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“You have to take the risk to have the adventure,” she said.
A year ago, Lyttelton residents Shrewsbury and her husband Stephen Prendergast flew to England where they bought a yacht with the intention to explore the world on a two-year adventure leading them back home again.
Unfortunately, Covid-19 took the wind from their sails and they are staying with Shrewsbury’s sister in the United Kingdom. Their first stop, France, is not allowing people from the UK into the country.
The idea for the grand adventure was a collaboration between the couple.
“I always had wanted to explore the South Pacific. Prendergast said he wanted to sail in the Mediterranean,” she said.
“The idea to buy a boat in the UK and then sail through those places back to New Zealand, grew and morphed quickly from there.”
“I want to die with memories, not dreams,” Shrewsbury said.
Cerulean, the boat they purchased once they arrived in the UK, is a 43ft MkIII Sea Stream, designed specifically for blue water – long distance -– sailing.
At first sight, they fell in love with the design of it.
The boat was originally customised by former BBC radio and television reporter Peter Snow.
As a tall man, the boat was designed with 6.7ft of headroom – also perfect for Shrewsbury and Prendergast who are 6ft and over. Shrewsbury is in touch with Snow today. The boat was named after Snow and his wife’s love of Lake Cerulean in Canada.
The rough plan was to sail around France, Spain and Portugal, across the Atlantic, down to the Caribbean, through Panama to the Galapogas Islands, then to explore around Tahiti and Fiji and land on Kiwi shores.
“Unfortunately 2020 was not the best time to do it but we’ve just got to roll with the punches.”
The sailing couple have not wasted their time though. In May, they sailed around the British Isles.
“Luckily, we had few disagreements and really enjoyed each other’s company. It was a good tester for how we could cope,” Shrewsbury said.
“It was wonderful sailing as it was all new to us both. It was also challenging with the new currents and tides and all the traffic to be aware of . . . there are huge wind farms, navy ships and we even saw a submarine.”
“Nothing compares to sailing in New Zealand though.”
In October, they removed their boat from the water and have began to prepare it for when they can depart.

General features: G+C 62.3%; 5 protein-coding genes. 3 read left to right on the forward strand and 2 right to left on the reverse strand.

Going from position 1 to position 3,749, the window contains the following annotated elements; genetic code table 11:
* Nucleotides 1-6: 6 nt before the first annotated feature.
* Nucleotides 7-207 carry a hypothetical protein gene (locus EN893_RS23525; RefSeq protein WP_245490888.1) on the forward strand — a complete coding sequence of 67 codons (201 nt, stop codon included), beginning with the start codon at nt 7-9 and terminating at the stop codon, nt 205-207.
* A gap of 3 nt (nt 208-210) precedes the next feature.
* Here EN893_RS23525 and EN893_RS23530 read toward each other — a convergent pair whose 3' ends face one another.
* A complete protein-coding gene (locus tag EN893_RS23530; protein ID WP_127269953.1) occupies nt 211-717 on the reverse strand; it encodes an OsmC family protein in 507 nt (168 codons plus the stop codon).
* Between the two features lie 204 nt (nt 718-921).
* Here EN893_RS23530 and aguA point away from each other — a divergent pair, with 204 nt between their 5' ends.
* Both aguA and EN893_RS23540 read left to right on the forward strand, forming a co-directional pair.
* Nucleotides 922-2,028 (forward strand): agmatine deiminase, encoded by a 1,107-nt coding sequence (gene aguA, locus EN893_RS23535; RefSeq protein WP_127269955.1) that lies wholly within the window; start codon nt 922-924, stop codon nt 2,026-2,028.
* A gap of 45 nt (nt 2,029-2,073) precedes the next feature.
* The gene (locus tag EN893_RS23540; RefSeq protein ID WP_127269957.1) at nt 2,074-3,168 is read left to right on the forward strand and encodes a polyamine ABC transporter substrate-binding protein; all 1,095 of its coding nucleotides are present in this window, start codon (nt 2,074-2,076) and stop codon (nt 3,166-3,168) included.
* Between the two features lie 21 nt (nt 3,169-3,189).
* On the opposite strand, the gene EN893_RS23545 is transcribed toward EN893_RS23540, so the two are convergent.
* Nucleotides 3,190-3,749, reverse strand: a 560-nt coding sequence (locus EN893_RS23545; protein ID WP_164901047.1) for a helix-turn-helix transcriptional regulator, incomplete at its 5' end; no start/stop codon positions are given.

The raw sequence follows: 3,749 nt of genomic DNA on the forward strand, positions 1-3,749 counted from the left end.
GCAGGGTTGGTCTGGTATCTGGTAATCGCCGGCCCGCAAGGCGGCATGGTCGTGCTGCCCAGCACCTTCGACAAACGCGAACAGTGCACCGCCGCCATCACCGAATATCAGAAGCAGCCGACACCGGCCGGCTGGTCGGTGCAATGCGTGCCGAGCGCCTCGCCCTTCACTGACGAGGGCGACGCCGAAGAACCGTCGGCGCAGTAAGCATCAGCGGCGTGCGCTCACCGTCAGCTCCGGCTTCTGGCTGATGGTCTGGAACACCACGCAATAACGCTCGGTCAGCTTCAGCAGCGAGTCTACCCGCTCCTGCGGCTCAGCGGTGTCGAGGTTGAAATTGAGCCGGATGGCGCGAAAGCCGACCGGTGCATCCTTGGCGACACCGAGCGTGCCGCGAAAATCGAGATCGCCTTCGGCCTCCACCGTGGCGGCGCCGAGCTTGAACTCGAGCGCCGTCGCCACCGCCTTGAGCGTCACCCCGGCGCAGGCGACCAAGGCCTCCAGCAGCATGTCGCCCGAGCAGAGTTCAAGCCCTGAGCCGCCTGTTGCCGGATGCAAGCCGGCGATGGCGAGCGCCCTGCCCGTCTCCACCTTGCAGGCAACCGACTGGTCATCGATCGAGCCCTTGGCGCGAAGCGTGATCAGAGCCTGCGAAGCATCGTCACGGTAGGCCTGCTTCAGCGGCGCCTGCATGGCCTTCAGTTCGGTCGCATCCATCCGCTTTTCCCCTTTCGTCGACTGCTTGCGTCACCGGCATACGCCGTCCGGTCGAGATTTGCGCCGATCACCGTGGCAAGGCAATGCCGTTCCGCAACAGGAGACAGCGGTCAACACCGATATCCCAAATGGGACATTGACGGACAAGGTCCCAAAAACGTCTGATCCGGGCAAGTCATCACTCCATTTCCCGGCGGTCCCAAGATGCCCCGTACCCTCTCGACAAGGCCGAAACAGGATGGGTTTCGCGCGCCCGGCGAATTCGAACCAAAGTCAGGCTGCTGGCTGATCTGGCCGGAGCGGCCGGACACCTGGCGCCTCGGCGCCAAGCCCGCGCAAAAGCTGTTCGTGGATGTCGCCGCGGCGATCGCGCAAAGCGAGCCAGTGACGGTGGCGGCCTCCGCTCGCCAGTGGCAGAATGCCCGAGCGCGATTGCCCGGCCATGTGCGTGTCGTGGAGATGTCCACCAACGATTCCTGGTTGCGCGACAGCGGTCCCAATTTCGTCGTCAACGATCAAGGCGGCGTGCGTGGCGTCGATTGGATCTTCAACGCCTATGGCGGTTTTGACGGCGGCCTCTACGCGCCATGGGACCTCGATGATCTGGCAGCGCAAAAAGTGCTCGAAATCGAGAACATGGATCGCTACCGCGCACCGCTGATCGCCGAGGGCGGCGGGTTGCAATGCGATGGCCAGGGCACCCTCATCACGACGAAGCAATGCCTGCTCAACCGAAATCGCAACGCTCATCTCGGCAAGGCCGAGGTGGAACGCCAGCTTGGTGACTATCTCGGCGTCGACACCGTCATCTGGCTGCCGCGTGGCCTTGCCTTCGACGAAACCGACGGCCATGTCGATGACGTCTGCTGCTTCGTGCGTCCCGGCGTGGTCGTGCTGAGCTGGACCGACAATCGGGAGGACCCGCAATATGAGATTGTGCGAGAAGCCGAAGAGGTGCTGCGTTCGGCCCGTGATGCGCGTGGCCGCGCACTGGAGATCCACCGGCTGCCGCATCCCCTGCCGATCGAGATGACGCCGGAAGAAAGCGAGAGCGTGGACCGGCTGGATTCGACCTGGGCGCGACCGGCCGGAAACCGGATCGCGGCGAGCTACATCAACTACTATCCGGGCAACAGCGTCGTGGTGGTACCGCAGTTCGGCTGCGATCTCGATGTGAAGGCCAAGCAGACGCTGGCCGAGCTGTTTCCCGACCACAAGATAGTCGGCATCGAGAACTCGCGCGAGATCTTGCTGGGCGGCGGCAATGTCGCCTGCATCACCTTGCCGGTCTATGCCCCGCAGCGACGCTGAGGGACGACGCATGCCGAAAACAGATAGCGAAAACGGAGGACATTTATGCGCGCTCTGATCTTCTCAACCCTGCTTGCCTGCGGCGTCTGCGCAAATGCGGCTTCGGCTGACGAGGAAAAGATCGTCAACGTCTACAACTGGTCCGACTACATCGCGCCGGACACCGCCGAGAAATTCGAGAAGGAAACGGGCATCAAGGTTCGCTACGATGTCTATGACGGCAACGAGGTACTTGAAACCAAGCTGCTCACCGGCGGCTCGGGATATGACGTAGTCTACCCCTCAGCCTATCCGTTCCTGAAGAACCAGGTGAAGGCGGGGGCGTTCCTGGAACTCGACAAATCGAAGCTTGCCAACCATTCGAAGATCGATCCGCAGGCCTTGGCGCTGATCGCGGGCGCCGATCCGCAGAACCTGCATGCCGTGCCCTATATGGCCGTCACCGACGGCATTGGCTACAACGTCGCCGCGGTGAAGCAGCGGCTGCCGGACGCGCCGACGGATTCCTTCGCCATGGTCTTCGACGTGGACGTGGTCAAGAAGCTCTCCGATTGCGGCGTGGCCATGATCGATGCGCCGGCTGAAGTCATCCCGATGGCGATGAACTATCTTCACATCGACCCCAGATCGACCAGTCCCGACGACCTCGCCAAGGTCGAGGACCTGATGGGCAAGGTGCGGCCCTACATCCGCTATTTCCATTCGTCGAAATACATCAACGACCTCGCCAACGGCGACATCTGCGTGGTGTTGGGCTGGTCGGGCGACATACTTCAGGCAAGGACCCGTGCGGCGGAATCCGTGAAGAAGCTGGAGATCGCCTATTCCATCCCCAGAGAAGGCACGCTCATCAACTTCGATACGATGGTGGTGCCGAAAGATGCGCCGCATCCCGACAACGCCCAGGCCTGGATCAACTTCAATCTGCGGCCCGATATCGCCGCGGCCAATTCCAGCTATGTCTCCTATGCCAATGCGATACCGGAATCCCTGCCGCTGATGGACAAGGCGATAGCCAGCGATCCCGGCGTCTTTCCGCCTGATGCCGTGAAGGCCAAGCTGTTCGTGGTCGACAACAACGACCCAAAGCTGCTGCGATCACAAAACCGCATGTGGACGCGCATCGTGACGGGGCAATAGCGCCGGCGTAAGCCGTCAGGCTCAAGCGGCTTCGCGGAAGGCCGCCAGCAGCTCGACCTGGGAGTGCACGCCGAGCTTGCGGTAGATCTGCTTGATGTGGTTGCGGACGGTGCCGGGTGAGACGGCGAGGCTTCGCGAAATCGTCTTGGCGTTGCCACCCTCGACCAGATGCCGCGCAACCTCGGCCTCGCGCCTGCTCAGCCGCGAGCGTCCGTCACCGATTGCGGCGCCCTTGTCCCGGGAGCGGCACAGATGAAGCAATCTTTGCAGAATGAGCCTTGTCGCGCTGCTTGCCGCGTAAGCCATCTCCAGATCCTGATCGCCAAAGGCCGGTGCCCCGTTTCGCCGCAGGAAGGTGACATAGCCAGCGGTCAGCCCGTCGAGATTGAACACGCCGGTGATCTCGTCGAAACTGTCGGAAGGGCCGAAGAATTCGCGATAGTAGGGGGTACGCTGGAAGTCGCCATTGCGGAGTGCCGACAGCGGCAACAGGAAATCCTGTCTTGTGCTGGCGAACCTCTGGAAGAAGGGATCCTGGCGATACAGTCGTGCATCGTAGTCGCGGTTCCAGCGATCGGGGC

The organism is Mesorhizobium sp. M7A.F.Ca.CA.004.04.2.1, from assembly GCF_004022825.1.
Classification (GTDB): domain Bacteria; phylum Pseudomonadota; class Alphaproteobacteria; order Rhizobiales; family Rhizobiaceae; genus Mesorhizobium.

The sailing dream has been a lifetime in the making; boating and the ocean being the great passion of Shrewsbury’s life.
Shrewsbury was born in Cambridge, England, “about the furthest you can get from the sea,” she said.
In spite of being surrounded by rolling hills instead of crashing waves, Shrewsbury started sailing at the age of three and sailed almost every weekend during her childhood.
It was a family affair.
Sailing was something that her father had always wanted to try, and he rallied together his wife and four daughters.
Her father believed “a family that plays together stays together.”
Their weekends and holidays were spent out in the ocean where the family competed both with each other and against each other.
Said Shrewsbury: “I’ve been sailing all my life.
“The connection you have and the memories you create with your family is something I feel incredibly lucky to have shared. We always have something to agree on or talk about.”
While in Perth in 1987, watching the America’s Cup, Shrewsbury met her first husband, who was a Kiwi.
At the end of the 1990s, Shrewsbury and her family, including her two young children, settled in Lyttelton.
Prior to the move, Shrewsbury had visited Lyttelton to see a friend. As soon as she walked down the main street, she knew she wanted to make it her home.
“I felt a connection with the place with has never ended. There is a special vibe there within the community,” she said.
Shrewsbury brought up her family in the port and lived there for the next 20 years.
She had numerous sailing adventures during this time, joining the Naval Point Yacht Club and racing a 22ft trailer-sailer every weekend.
It was the lifestyle and the sailing environment which fuelled Shrewsbury’s sailing passion.
“I love the challenge of sailing and the freedom I feel when I am on the water,” she said.
“I can let go of any pressure or any stress. I feel myself relax.”
Lyttelton Harbour is a special place for Shrewsbury. Almost every time she went out she saw dolphins.
After her first marriage split up, Shrewsbury decided a change was needed and she wanted to discover new seas.
“I spent a lot of time with my girlfriends sailing around the fantastic bays of the Banks Peninsula but I really wanted to go somewhere different, where I could continue to enjoy the beauty New Zealand has to offer,” she said.
“I had to follow my dreams.”
She moved her New Zealand-designed Whiting 29 boat to Auckland and then two years later, she met Prendergast.
Prendergast had only been sailing once before, but Shrewsbury showed him the ropes. As the lead sailor, Shrewsbury has found it frustrating how she is treated as a woman.
“It is unusual for the woman to be a sailor where the man isn’t,” she said.
“Lots of people, particularly in the UK, find it difficult to accept.”
In spite of leaving, Shrewsbury still has a strong connection with Lyttelton.
She said: “I love going back to Lyttelton. I don’t feel like I have ever left. A sense of belonging is really hard to find but you could find it there. I’m really proud to have brought my children up there.”
Shrewsbury and Prendergast were married in 2020 on Banks Peninsula.
“We are looking forward to starting our journey back to New Zealand.”
Shrewsbury said in their cabin they have a photo taken by a friend of Mitre Peak in Fiordland.
“It’s a reminder of the land we’re aiming for,” she said.